As B-school students, we are well acquainted with Case Study Competitions. They test you on your approach to navigate through a real-life business problem and present you with many opportunities.
But is there a winning formula? What makes a team cut through the race?
We are in conversation with Pranjali Morchhale, who along with her team won the Colgate Transcend Challenge 2019. She has been featured in the Top 100 Competitive Business Leaders 2019. Previously, she also emerged as the National Winner of HUL Carpe Diem Season 5 and has been the National Finalist for Hero MotoCorp Challenge Season 4.
Read on as she takes you through her journey.
Tell us about yourself.
I am a BMS graduate from the University of Mumbai. Prior to joining MICA, I have worked as an assistant director in films. However, I am a fresher and from my first hand experience, one doesn't necessarily require prior work experience to solve challenging business problems to navigate through the Competitions.
What was your motivation behind participating in this competition?
I enjoy working on the personal category segment which was a big motivation for me to participate in this competition. More so, the case study was also a source of big motivation for me.
Though, the case given to us seemed very open-ended and vague. The challenge was to understand why Palmolive isn’t considered in the premium category and change the perception around it. We interpreted it as a positioning challenge.
We were given a brand directory and other supporting material to understand the brand and there were some financial constraints too around which we had to work.
What was your approach towards solving the case?
From the start, we were ascertained that in the premium market and personal care, the current trend is that 'natural' is something that is perceived as premium. We built our idea around it.
After a few sessions of research and brainstorming, we had 2 options at hand: (i) Change the existing brand (ii) Create a sub-brand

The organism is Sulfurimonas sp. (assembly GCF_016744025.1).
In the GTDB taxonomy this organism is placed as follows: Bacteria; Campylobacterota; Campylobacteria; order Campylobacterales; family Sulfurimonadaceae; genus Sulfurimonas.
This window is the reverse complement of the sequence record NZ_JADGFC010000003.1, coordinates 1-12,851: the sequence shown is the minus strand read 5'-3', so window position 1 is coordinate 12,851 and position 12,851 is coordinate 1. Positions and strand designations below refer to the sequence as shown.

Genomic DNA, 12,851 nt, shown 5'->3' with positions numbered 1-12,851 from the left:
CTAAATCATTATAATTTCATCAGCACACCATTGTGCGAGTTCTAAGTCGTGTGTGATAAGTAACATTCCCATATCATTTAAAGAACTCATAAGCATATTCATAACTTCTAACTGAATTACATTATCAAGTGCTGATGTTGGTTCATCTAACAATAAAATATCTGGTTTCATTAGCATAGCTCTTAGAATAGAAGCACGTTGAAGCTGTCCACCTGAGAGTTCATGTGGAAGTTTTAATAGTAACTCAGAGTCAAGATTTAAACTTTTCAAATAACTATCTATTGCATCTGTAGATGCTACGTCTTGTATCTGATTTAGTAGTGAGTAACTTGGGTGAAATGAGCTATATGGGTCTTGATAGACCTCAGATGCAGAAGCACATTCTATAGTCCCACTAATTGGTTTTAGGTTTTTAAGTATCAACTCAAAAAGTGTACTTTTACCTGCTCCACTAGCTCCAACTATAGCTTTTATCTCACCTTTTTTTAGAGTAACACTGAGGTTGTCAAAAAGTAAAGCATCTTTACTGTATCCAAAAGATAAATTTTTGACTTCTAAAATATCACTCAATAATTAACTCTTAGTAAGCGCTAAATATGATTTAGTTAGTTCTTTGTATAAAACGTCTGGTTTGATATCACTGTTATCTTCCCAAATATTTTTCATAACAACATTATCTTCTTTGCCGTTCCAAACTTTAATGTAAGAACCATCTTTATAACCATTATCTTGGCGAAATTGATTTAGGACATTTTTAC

After many rounds of discussion, we decided to create a new brand as whatever was currently happening with the brand was good and we did not want to lose out on this part which had been built over the years.
How much time did you invest to work on this?
The competition was spread for 6 months and it had multiple rounds to it. Usually, before the submission, we would sit at a stretch for around 3-4 hours. But, as the deadline approached, we would end up working on it for around 10 hours.
How did you keep yourself motivated during this period?
Every competition that I take part in, from the start I already imagine winning it. And, the minute you think like that, you feel confident that you could navigate through multiple rounds and make it to the final cut.
What challenges did you face during this face?
I could sum it down to two big challenges. One was to differentiate our submission from the rest in the college itself, as most of the MICAns tend to think alike. We were confident that if we cut through the Campus Round, we could make it till the end.
The second challenge was to continuously improve our presentation. There were 4 rounds in the competition and every time before submission, we had to look back, find faults and improve our presentation.
How did you navigate through the uncertainties on the day of the presentation?
I believe you have to be quick on your feet. Before every presentation, I would think of every possible question that the Jury might ask us and prepare them.
One important thing is to always have data at hand, which may not have necessarily been included in the presentation but it supports your rationale. Data adds credibility to the idea.
Another thing is to speak with conviction, which automatically happens when you are sure of your idea.
Do you have any advice for B-school students to prepare for Competitions?
I have learned that Secondary Research isn’t adequate. You have to spend a good amount of time in primary research; get your hands dirty and talk to the consumer. It would give you a good understanding and help you generate insight. And, if the insight is right, everything else would fall into place.